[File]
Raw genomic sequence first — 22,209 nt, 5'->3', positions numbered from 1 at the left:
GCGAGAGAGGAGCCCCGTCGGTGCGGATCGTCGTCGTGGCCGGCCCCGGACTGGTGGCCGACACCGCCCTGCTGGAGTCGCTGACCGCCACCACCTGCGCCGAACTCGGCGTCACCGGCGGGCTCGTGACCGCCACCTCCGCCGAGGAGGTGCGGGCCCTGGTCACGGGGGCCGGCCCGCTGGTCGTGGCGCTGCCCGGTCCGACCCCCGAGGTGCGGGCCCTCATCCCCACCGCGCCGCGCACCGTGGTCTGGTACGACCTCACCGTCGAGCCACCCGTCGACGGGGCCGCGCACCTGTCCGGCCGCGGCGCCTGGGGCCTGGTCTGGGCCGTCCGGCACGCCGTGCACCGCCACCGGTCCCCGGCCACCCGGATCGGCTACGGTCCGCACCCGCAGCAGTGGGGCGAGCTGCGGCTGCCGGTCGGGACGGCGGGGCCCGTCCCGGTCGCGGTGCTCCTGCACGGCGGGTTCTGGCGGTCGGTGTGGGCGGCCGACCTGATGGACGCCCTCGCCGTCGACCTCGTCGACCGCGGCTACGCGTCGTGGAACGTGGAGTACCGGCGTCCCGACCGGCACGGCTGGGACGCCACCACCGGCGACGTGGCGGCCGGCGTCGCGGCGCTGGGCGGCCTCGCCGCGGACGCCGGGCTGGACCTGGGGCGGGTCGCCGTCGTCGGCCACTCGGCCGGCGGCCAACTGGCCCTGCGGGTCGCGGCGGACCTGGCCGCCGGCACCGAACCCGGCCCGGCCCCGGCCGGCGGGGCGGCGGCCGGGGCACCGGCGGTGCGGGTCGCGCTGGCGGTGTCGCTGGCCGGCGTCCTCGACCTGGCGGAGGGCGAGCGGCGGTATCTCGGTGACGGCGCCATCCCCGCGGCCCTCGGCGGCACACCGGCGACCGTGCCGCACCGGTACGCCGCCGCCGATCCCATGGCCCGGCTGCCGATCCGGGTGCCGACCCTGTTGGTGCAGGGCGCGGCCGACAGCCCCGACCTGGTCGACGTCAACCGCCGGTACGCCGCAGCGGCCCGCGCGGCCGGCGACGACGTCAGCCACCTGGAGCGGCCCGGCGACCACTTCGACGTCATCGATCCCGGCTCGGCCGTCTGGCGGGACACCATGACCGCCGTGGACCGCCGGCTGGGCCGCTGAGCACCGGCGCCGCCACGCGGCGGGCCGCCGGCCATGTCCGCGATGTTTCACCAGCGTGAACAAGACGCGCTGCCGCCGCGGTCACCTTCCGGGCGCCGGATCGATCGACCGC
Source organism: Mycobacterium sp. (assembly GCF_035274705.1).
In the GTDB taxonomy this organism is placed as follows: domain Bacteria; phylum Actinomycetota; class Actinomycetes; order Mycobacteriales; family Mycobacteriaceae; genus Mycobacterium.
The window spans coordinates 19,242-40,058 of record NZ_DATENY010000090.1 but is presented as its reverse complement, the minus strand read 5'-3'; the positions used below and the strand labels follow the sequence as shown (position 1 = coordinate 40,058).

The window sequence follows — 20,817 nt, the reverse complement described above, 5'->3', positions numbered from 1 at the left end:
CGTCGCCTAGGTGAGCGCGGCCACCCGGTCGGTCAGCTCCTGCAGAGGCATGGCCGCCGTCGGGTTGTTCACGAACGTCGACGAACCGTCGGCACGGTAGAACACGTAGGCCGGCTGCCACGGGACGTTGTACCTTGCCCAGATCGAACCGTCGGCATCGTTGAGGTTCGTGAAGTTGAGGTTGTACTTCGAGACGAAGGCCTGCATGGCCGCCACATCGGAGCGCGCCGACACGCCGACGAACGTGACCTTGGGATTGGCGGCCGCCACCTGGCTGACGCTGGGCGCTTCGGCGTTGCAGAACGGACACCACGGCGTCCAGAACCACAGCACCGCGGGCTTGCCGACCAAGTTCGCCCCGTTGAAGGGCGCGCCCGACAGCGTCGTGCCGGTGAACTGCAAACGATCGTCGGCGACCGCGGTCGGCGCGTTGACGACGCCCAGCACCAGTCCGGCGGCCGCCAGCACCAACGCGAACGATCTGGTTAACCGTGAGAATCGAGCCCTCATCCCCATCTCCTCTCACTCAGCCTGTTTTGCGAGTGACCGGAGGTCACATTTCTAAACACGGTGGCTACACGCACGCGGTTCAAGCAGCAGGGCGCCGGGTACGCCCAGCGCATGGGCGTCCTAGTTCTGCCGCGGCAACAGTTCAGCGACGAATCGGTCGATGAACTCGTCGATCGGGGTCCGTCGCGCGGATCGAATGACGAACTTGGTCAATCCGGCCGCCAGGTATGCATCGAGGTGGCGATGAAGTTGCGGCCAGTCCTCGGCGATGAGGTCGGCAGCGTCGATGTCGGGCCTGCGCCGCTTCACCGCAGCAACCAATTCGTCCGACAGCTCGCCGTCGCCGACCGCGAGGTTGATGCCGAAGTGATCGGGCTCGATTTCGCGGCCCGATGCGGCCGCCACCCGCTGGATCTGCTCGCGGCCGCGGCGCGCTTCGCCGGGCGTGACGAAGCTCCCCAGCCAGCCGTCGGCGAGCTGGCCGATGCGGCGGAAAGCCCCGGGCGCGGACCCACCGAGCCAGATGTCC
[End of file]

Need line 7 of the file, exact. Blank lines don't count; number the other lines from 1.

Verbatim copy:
CGTCGCCTAGGTGAGCGCGGCCACCCGGTCGGTCAGCTCCTGCAGAGGCATGGCCGCCGTCGGGTTGTTCACGAACGTCGACGAACCGTCGGCACGGTAGAACACGTAGGCCGGCTGCCACGGGACGTTGTACCTTGCCCAGATCGAACCGTCGGCATCGTTGAGGTTCGTGAAGTTGAGGTTGTACTTCGAGACGAAGGCCTGCATGGCCGCCACATCGGAGCGCGCCGACACGCCGACGAACGTGACCTTGGGATTGGCGGCCGCCACCTGGCTGACGCTGGGCGCTTCGGCGTTGCAGAACGGACACCACGGCGTCCAGAACCACAGCACCGCGGGCTTGCCGACCAAGTTCGCCCCGTTGAAGGGCGCGCCCGACAGCGTCGTGCCGGTGAACTGCAAACGATCGTCGGCGACCGCGGTCGGCGCGTTGACGACGCCCAGCACCAGTCCGGCGGCCGCCAGCACCAACGCGAACGATCTGGTTAACCGTGAGAATCGAGCCCTCATCCCCATCTCCTCTCACTCAGCCTGTTTTGCGAGTGACCGGAGGTCACATTTCTAAACACGGTGGCTACACGCACGCGGTTCAAGCAGCAGGGCGCCGGGTACGCCCAGCGCATGGGCGTCCTAGTTCTGCCGCGGCAACAGTTCAGCGACGAATCGGTCGATGAACTCGTCGATCGGGGTCCGTCGCGCGGATCGAATGACGAACTTGGTCAATCCGGCCGCCAGGTATGCATCGAGGTGGCGATGAAGTTGCGGCCAGTCCTCGGCGATGAGGTCGGCAGCGTCGATGTCGGGCCTGCGCCGCTTCACCGCAGCAACCAATTCGTCCGACAGCTCGCCGTCGCCGACCGCGAGGTTGATGCCGAAGTGATCGGGCTCGATTTCGCGGCCCGATGCGGCCGCCACCCGCTGGATCTGCTCGCGGCCGCGGCGCGCTTCGCCGGGCGTGACGAAGCTCCCCAGCCAGCCGTCGGCGAGCTGGCCGATGCGGCGGAAAGCCCCGGGCGCGGACCCACCGAGCCAGATGTCC